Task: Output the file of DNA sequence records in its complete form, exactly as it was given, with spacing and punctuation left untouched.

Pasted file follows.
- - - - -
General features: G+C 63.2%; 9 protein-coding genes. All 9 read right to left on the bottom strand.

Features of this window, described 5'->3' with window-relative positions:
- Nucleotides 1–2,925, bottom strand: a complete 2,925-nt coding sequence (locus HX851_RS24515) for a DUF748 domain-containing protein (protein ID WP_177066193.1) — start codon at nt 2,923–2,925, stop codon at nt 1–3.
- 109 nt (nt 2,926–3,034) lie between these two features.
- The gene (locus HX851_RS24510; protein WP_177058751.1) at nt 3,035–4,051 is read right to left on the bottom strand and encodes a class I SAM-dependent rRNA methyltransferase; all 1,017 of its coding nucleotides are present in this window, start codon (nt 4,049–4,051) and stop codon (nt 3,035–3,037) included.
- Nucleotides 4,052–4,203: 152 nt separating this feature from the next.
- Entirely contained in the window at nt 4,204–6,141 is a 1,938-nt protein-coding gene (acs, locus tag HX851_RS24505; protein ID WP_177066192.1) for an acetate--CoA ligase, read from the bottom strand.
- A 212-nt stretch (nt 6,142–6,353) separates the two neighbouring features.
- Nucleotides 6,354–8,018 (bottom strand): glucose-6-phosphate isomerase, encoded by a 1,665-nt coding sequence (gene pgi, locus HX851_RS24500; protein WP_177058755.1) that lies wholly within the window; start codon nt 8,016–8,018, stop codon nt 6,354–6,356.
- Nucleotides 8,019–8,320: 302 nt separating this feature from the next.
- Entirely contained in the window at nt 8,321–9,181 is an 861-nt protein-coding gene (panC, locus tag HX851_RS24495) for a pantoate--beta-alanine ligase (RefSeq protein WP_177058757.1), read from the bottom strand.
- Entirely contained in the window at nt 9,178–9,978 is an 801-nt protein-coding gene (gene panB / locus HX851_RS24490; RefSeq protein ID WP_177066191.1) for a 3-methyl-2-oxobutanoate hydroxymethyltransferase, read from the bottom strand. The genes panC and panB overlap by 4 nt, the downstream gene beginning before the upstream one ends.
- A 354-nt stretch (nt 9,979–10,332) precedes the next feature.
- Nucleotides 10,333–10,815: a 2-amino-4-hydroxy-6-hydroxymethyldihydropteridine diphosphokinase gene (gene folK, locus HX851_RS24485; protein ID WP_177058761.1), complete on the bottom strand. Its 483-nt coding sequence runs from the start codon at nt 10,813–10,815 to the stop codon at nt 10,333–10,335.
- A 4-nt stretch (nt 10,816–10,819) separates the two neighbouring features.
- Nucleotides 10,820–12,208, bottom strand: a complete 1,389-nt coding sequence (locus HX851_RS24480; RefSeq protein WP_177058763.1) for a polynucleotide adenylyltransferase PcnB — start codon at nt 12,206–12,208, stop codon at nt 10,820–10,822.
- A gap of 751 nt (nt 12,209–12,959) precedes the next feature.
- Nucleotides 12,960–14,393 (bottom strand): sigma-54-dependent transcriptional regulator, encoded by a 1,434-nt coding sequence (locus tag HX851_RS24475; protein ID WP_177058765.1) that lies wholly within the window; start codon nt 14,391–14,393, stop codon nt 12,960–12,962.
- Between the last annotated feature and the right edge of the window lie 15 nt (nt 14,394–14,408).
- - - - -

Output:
General features: G+C 63.2%; 9 protein-coding genes. All 9 read right to left on the bottom strand.

Features of this window, described 5'->3' with window-relative positions:
- Nucleotides 1–2,925, bottom strand: a complete 2,925-nt coding sequence (locus HX851_RS24515) for a DUF748 domain-containing protein (protein ID WP_177066193.1) — start codon at nt 2,923–2,925, stop codon at nt 1–3.
- 109 nt (nt 2,926–3,034) lie between these two features.
- The gene (locus HX851_RS24510; protein WP_177058751.1) at nt 3,035–4,051 is read right to left on the bottom strand and encodes a class I SAM-dependent rRNA methyltransferase; all 1,017 of its coding nucleotides are present in this window, start codon (nt 4,049–4,051) and stop codon (nt 3,035–3,037) included.
- Nucleotides 4,052–4,203: 152 nt separating this feature from the next.
- Entirely contained in the window at nt 4,204–6,141 is a 1,938-nt protein-coding gene (acs, locus tag HX851_RS24505; protein ID WP_177066192.1) for an acetate--CoA ligase, read from the bottom strand.
- A 212-nt stretch (nt 6,142–6,353) separates the two neighbouring features.
- Nucleotides 6,354–8,018 (bottom strand): glucose-6-phosphate isomerase, encoded by a 1,665-nt coding sequence (gene pgi, locus HX851_RS24500; protein WP_177058755.1) that lies wholly within the window; start codon nt 8,016–8,018, stop codon nt 6,354–6,356.
- Nucleotides 8,019–8,320: 302 nt separating this feature from the next.
- Entirely contained in the window at nt 8,321–9,181 is an 861-nt protein-coding gene (panC, locus tag HX851_RS24495) for a pantoate--beta-alanine ligase (RefSeq protein WP_177058757.1), read from the bottom strand.
- Entirely contained in the window at nt 9,178–9,978 is an 801-nt protein-coding gene (gene panB / locus HX851_RS24490; RefSeq protein ID WP_177066191.1) for a 3-methyl-2-oxobutanoate hydroxymethyltransferase, read from the bottom strand. The genes panC and panB overlap by 4 nt, the downstream gene beginning before the upstream one ends.
- A 354-nt stretch (nt 9,979–10,332) precedes the next feature.
- Nucleotides 10,333–10,815: a 2-amino-4-hydroxy-6-hydroxymethyldihydropteridine diphosphokinase gene (gene folK, locus HX851_RS24485; protein ID WP_177058761.1), complete on the bottom strand. Its 483-nt coding sequence runs from the start codon at nt 10,813–10,815 to the stop codon at nt 10,333–10,335.
- A 4-nt stretch (nt 10,816–10,819) separates the two neighbouring features.
- Nucleotides 10,820–12,208, bottom strand: a complete 1,389-nt coding sequence (locus HX851_RS24480; RefSeq protein WP_177058763.1) for a polynucleotide adenylyltransferase PcnB — start codon at nt 12,206–12,208, stop codon at nt 10,820–10,822.
- A gap of 751 nt (nt 12,209–12,959) precedes the next feature.
- Nucleotides 12,960–14,393 (bottom strand): sigma-54-dependent transcriptional regulator, encoded by a 1,434-nt coding sequence (locus tag HX851_RS24475; protein ID WP_177058765.1) that lies wholly within the window; start codon nt 14,391–14,393, stop codon nt 12,960–12,962.
- Between the last annotated feature and the right edge of the window lie 15 nt (nt 14,394–14,408).